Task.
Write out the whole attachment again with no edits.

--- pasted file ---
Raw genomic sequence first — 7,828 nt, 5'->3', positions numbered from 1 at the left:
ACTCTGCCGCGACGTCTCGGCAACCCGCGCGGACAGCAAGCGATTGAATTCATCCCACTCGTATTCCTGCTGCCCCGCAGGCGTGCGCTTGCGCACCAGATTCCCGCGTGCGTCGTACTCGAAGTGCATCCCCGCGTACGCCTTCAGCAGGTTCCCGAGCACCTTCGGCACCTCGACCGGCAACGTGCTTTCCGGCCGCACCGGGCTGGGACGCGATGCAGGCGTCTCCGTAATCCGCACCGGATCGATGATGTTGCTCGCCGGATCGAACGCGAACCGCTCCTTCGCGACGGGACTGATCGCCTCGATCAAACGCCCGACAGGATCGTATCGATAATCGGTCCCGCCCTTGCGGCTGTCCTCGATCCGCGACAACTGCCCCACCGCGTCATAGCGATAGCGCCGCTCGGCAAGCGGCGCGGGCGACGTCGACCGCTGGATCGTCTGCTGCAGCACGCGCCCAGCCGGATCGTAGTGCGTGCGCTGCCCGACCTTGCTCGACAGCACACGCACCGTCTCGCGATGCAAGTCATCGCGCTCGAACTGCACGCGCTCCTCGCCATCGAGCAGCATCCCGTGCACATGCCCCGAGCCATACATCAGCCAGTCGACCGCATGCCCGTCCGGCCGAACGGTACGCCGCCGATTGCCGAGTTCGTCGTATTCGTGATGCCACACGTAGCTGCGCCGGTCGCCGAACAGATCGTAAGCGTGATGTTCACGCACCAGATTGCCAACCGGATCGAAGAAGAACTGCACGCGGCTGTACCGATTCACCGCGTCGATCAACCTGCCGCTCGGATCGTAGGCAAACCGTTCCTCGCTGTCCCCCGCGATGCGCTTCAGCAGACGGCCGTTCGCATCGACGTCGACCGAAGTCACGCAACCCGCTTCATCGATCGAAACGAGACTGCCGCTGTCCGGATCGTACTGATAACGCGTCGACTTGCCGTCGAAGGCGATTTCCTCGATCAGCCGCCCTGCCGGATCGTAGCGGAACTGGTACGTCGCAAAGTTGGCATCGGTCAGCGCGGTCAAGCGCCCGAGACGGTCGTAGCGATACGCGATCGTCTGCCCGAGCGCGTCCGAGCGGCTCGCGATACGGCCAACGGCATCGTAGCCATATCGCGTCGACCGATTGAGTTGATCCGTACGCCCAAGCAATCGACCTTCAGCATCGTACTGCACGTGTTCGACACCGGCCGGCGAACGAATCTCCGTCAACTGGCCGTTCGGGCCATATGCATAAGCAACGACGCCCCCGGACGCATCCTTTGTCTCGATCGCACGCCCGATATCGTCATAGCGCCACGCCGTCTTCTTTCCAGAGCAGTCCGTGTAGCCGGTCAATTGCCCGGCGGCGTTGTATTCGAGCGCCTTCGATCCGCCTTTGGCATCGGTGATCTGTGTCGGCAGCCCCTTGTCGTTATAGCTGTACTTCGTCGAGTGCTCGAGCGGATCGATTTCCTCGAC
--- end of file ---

Raw genomic sequence first — 7,828 nt, 5'->3', positions numbered from 1 at the left:
ACTCTGCCGCGACGTCTCGGCAACCCGCGCGGACAGCAAGCGATTGAATTCATCCCACTCGTATTCCTGCTGCCCCGCAGGCGTGCGCTTGCGCACCAGATTCCCGCGTGCGTCGTACTCGAAGTGCATCCCCGCGTACGCCTTCAGCAGGTTCCCGAGCACCTTCGGCACCTCGACCGGCAACGTGCTTTCCGGCCGCACCGGGCTGGGACGCGATGCAGGCGTCTCCGTAATCCGCACCGGATCGATGATGTTGCTCGCCGGATCGAACGCGAACCGCTCCTTCGCGACGGGACTGATCGCCTCGATCAAACGCCCGACAGGATCGTATCGATAATCGGTCCCGCCCTTGCGGCTGTCCTCGATCCGCGACAACTGCCCCACCGCGTCATAGCGATAGCGCCGCTCGGCAAGCGGCGCGGGCGACGTCGACCGCTGGATCGTCTGCTGCAGCACGCGCCCAGCCGGATCGTAGTGCGTGCGCTGCCCGACCTTGCTCGACAGCACACGCACCGTCTCGCGATGCAAGTCATCGCGCTCGAACTGCACGCGCTCCTCGCCATCGAGCAGCATCCCGTGCACATGCCCCGAGCCATACATCAGCCAGTCGACCGCATGCCCGTCCGGCCGAACGGTACGCCGCCGATTGCCGAGTTCGTCGTATTCGTGATGCCACACGTAGCTGCGCCGGTCGCCGAACAGATCGTAAGCGTGATGTTCACGCACCAGATTGCCAACCGGATCGAAGAAGAACTGCACGCGGCTGTACCGATTCACCGCGTCGATCAACCTGCCGCTCGGATCGTAGGCAAACCGTTCCTCGCTGTCCCCCGCGATGCGCTTCAGCAGACGGCCGTTCGCATCGACGTCGACCGAAGTCACGCAACCCGCTTCATCGATCGAAACGAGACTGCCGCTGTCCGGATCGTACTGATAACGCGTCGACTTGCCGTCGAAGGCGATTTCCTCGATCAGCCGCCCTGCCGGATCGTAGCGGAACTGGTACGTCGCAAAGTTGGCATCGGTCAGCGCGGTCAAGCGCCCGAGACGGTCGTAGCGATACGCGATCGTCTGCCCGAGCGCGTCCGAGCGGCTCGCGATACGGCCAACGGCATCGTAGCCATATCGCGTCGACCGATTGAGTTGATCCGTACGCCCAAGCAATCGACCTTCAGCATCGTACTGCACGTGTTCGACACCGGCCGGCGAACGAATCTCCGTCAACTGGCCGTTCGGGCCATATGCATAAGCAACGACGCCCCCGGACGCATCCTTTGTCTCGATCGCACGCCCGATATCGTCATAGCGCCACGCCGTCTTCTTTCCAGAGCAGTCCGTGTAGCCGGTCAATTGCCCGGCGGCGTTGTATTCGAGCGCCTTCGATCCGCCTTTGGCATCGGTGATCTGTGTCGGCAGCCCCTTGTCGTTATAGCTGTACTTCGTCGAGTGCTCGAGCGGATCGATTTCCTCGAC